A few months ago, Alan Richman, GQ’s veteran restaurant critic, set out to write a cultural-phenomenon piece about M. Wells, a year-old shabby-chic diner in Queens, N.Y., and that borough’s first destination restaurant. Gourmands flocked for its over-the-top “Quebeco-American” cuisine—foie gras tamales, côte-de-boeuf and fried soft-shell-crab combo plates, duck testicles, tourtières—and a gonzo vibe presided over by the husband and wife team of Sarah Obraitis and Hugue Dufour, he a former partner at Montreal’s celebrated Au Pied de Cochon.
But Richman’s now-notorious takedown of the restaurant’s attitude in the current GQ—which identifies the “post-service era”—has become a phenomenon itself, and hit a nerve among diners fed up with bored servers asking, “Which of you guys ordered the pork belly?” During his first two visits, Richman writes, he was wowed by some of the food and noted Obraitis ran the place with “charm” if not rigour. Visit three was a disaster. His table waited 45 minutes between courses; he was curt with a female server and one of his guests kvetched loudly. The next day he was shocked to receive an angry email from Obraitis accusing his table of being impossible to please and Richman of patting the server on her behind, a charge he denies and concludes was made to “intimidate” him and stop him from writing an unflattering review. It didn’t.
The resulting piece is a bizarre hybrid: part review, part psycho-drama, part self-defence and part mea culpa. Had Obraitis not made her sexual-harassment accusation, Richman writes, he’d have overlooked servers’ “egregious manners.” But the shock of it caused the scales to fall from his eyes: M. Wells’s “chipped plates, distracted staff, and badly washed glasses,” he realizes, are unacceptable in a joint charging US$42 for a hamburger.
It’s far from the first sacred cow the courtly curmudgeon has taken on. His harsh if droll analysis of New Orleans and its overhyped cuisine post-Katrina summoned hate mail (“I know we are supposed to salvage what’s left of the city, but what exactly is it that we’re trying to cherish and preserve?” he wrote). Now that he’s hit a collective nerve, the pitchforks have been lowered. One online commenter saw the column signalling “the beginning of the end for hipster service standards.” Other comments reveal the extent to which sadistic treatment is an accepted part of fashionable dining: a Huffington Post blogger admitted waiting for two hours after her reservation time to be seated at M. Wells. An M. Wells boycott was even proposed, which will be tricky: the week Richman’s review appeared (and Bon Appetit named it one of America’s “Top 10 new restaurants”), M. Wells announced it was shuttering at August’s end due to a rent dispute, but will reopen nearby.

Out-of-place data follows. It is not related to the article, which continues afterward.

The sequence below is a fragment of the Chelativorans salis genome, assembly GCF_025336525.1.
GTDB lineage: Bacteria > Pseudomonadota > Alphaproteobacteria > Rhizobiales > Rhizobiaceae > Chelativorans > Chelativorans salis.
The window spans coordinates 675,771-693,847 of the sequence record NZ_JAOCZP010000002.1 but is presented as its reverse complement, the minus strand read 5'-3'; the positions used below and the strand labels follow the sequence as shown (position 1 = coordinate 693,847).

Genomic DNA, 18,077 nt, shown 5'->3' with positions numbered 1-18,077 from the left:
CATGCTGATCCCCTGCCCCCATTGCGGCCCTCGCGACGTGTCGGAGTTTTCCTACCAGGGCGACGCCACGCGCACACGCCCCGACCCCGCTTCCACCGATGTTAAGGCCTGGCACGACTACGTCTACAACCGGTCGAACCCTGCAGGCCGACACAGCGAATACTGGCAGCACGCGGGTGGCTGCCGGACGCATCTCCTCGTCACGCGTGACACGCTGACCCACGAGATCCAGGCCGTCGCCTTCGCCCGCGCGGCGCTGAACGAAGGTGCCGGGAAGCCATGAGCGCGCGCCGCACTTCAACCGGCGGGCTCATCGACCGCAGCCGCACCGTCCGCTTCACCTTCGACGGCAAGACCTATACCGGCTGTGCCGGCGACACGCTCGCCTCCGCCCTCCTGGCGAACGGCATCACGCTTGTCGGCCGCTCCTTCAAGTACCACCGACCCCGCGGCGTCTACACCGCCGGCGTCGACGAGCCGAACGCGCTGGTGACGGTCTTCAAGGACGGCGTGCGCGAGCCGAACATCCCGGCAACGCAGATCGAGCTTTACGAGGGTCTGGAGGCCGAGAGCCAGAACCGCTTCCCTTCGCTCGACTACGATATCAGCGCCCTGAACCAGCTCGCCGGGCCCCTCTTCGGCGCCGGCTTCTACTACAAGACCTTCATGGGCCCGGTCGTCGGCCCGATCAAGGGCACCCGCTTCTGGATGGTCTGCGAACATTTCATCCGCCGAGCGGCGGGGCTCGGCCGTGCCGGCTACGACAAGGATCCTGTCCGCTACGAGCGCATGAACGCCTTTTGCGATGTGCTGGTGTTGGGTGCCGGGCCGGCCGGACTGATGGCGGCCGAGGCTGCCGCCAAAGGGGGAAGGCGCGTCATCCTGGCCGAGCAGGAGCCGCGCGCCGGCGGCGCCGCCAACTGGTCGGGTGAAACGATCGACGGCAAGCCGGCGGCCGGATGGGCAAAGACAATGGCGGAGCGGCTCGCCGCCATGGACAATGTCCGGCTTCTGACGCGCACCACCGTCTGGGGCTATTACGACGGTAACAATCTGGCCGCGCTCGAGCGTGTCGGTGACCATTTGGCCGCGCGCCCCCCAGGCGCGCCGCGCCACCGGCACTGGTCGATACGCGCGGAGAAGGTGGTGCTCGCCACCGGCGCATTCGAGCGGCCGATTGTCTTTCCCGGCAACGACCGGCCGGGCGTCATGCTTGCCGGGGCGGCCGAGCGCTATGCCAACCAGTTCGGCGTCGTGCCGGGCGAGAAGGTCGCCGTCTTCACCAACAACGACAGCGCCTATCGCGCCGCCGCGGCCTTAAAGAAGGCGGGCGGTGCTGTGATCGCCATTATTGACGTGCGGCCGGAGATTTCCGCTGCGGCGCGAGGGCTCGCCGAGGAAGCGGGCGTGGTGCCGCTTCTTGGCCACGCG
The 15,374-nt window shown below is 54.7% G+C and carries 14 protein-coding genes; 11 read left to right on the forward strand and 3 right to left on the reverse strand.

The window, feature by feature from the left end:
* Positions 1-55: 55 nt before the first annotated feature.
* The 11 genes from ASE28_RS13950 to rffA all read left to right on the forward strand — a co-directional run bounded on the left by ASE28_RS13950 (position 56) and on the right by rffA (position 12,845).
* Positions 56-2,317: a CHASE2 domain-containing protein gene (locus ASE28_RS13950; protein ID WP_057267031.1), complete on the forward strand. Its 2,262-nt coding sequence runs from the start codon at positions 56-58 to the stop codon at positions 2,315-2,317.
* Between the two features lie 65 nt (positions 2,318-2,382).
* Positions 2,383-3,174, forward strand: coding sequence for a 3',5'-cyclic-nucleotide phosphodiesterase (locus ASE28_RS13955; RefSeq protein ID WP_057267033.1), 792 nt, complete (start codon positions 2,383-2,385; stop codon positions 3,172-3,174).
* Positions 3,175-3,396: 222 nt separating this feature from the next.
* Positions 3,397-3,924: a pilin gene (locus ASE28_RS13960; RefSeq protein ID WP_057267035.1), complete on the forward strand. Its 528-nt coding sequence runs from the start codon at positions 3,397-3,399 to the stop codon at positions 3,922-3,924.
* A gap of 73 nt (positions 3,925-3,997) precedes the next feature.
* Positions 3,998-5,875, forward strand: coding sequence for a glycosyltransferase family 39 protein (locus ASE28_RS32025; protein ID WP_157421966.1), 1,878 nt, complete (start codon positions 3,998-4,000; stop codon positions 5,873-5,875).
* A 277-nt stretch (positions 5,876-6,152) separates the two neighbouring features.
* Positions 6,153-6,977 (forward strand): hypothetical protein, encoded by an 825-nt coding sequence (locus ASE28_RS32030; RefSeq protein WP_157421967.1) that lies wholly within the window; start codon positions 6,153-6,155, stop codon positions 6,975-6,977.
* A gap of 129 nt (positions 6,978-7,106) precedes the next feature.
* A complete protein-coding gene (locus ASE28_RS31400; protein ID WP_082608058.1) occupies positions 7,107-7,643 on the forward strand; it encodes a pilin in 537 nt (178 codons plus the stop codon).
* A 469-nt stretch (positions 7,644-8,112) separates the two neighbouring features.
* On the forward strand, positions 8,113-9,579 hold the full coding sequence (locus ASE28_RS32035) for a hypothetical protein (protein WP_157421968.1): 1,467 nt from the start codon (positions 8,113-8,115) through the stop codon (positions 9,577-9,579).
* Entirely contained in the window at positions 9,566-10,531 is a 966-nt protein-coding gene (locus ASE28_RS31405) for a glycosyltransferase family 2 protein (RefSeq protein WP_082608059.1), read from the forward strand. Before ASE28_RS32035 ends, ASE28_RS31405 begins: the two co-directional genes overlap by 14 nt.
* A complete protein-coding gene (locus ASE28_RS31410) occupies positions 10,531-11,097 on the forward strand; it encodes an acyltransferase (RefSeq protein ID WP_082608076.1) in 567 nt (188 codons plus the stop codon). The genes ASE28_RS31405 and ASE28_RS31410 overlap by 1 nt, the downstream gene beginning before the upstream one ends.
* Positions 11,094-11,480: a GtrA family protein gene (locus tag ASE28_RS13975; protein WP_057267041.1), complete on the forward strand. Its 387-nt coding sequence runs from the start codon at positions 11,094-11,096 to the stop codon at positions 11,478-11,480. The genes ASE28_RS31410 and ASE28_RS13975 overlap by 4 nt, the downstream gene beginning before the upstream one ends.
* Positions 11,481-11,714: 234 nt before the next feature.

The positive feedback has been gratifying, Richman says from his home in Westchester, N.Y: “For once in my life it wasn’t ‘Alan Richman: the asshole,’ it was ‘Alan Richman: just like me.’ ” He won’t discuss the bottom-patting allegation, nor has M. Wells, which didn’t respond to a Maclean’s interview request. (Brett Martin, fellow GQ writer, summed up the consensus on Twitter: “I love(d) M Wells but c’mon. Alan Richman: pain in all butts but patter of none.”) But Richman has much to say about how subpar service “snuck up on us” with the rise of casual dining. Insecurity of appearing like old codgers inhibited critics, he says: “We’d appear out of touch if we disapproved.”
Now he speaks with the zeal of the newly converted. “People should demand well-trained waiters and restaurants run as if there is someone in charge.” He half jokes he’d like to see unemployed actors back in the service business: “They were far better waiters than the ones we see now.” A 10 per cent tip is acceptable if the service has been perfunctory, he says. Yet he always tips 20 per cent or close to it, and did at M. Wells: “My tips do not reflect the quality of service; I’m in the business and I don’t want to be known as a cheapskate.” Future Richman servers: you’ve been forewarned.